Way back in 2004 (only 13 years ago but several lifetimes in internet years), a Professor of Psychology at Rider University named John Suler wrote a paper called. In it, he identifies the two kinds of online disinhibition:
Benign disinhibition. We’re more likely to open up, show vulnerability, and share our deepest fears. We help others, and we give willingly to strangers on sites like GoFundMe and Kickstarter.
Toxic disinhibition. We’re more likely to harass, abuse, and threaten others when we can’t see their face. We indulge our darkest desires. We hurt people because it’s easy.
Suler identified eight ways in which the internet facilitates both benign and toxic disinhibition. Let’s look at three of them:
Anonymity. Have you ever visited an unfamiliar city and been intoxicated by the fact that no one knew you? You could become anyone you wanted; you could do anything. That kind of anonymity is rarely available in our real lives. Think about how you’re perceived by your family, friends, and co-workers. How often do you have the opportunity to indulge in unexpected — and potentially unwanted — thoughts, opinions, and activities?
Anonymity is a cloak. It allows us to become someone else (for better or worse), if only for the brief time that we’re online. If we’re unkind in our real lives, sometimes we’ll indulge in a bit of kindness online. And if we typically keep our opinions to ourselves, we often shout them all the louder on the internet.
Invisibility. Anonymity is a cloak that renders us—and the people we interact with—invisible. And when we don’t have to look someone in the eye it’s much, much easier to indulge our worst instincts.
“…the opportunity to be physically invisible amplifies the disinhibition effect… Seeing a frown, a shaking head, a sigh, a bored expression, and many other subtle and not so subtle signs of disapproval or indifference can inhibit what people are willing to express…”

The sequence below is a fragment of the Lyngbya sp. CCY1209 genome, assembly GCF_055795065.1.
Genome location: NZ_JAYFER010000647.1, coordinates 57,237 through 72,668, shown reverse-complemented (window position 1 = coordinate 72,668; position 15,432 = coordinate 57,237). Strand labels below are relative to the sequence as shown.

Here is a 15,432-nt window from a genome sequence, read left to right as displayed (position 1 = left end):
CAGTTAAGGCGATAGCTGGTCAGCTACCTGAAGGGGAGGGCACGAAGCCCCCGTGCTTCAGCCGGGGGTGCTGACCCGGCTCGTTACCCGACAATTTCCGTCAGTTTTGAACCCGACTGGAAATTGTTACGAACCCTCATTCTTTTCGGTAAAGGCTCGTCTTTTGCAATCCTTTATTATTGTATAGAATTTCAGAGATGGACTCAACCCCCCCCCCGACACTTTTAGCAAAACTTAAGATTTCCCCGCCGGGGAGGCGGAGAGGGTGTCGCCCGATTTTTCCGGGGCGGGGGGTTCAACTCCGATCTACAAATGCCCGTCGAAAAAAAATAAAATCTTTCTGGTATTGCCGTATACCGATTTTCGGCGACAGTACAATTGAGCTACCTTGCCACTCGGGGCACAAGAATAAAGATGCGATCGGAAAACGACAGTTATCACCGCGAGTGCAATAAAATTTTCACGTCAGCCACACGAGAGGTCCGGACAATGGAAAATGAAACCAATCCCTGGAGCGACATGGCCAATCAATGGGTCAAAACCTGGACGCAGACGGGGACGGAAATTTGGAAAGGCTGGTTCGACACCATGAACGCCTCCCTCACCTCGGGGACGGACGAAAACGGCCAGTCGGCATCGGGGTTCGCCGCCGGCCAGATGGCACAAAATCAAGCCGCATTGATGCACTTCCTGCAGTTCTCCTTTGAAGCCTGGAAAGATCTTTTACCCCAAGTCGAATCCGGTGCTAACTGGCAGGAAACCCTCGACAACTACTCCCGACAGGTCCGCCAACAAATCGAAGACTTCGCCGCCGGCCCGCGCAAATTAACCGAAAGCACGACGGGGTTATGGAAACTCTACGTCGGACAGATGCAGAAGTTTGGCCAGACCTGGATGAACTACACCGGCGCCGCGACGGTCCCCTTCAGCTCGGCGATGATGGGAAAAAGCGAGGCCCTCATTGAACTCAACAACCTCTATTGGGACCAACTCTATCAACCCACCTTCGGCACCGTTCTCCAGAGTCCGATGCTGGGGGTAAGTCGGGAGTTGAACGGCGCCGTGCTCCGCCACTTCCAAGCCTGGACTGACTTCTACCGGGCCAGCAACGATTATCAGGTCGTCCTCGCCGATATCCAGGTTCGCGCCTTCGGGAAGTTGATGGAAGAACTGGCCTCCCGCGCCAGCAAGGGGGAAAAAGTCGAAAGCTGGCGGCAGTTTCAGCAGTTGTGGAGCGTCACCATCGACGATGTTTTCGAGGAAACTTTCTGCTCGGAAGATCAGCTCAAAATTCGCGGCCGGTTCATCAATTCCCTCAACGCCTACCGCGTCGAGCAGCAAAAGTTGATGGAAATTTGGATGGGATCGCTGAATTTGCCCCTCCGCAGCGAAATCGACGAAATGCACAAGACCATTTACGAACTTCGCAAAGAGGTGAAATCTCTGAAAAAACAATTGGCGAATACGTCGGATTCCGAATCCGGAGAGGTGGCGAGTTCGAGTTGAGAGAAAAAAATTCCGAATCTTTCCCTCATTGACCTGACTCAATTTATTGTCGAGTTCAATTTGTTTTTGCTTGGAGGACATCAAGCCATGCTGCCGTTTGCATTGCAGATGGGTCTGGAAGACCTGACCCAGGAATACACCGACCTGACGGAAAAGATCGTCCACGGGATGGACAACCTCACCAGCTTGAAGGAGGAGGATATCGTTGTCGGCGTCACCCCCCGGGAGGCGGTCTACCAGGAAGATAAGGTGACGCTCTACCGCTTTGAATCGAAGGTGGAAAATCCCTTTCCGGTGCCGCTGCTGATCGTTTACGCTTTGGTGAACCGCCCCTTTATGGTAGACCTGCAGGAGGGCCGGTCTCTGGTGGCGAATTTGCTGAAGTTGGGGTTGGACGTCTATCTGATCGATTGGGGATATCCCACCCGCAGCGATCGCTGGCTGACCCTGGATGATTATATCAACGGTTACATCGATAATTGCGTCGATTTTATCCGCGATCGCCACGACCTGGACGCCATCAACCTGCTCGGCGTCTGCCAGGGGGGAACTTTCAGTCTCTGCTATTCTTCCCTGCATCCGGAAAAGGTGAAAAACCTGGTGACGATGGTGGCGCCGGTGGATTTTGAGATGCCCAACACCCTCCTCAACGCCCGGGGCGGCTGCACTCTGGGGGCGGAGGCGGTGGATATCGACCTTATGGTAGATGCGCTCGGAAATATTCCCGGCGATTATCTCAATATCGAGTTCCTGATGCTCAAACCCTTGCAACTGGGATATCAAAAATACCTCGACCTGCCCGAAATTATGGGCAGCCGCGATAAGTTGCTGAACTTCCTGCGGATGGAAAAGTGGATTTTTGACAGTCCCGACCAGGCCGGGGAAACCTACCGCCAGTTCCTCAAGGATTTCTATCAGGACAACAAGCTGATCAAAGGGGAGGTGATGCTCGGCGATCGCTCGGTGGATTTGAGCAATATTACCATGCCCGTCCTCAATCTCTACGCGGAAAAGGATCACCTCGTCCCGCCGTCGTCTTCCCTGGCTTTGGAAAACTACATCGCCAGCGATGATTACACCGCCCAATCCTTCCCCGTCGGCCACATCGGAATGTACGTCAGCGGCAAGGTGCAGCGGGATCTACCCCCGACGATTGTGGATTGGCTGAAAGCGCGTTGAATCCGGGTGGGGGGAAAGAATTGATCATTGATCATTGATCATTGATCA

Solipsistic Introjection & Dissociative Imagination. When we’re online, it feels like we exist only in our imagination, and the people we talk to are simply voices in our heads. And where do we feel most comfortable saying the kinds of things that we’re too scared to normally say? That’s right—in our heads, where it’s safe.
Just like retreating into our imagination, visiting the internet can be an escape from the overwhelming responsibilities of the real world. Once we’ve associated the internet with the “non-real” world, it’s much easier to say those things we wouldn’t say in real life.
“Online text communication can evolve into an introjected psychological tapestry in which a person’s mind weaves these fantasy role plays, usually unconsciously and with considerable disinhibition.”
The internet has enriched our lives in so many ways. We’re smarter (every single piece of information ever recorded can be accessed on your phone — think about that) and more connected (how many social networks do you belong to?) than ever.
We’re also dumber (how often do you mindlessly scroll through Facebook without actually reading anything?) and more isolated (we’re connected, but how well do we really know each other?)
Given that dichotomy, it makes sense that the internet brings out both the best and the worst in us. Benign disinhibition brings us together — and toxic disinhibition rips us apart.
Originally published on Quora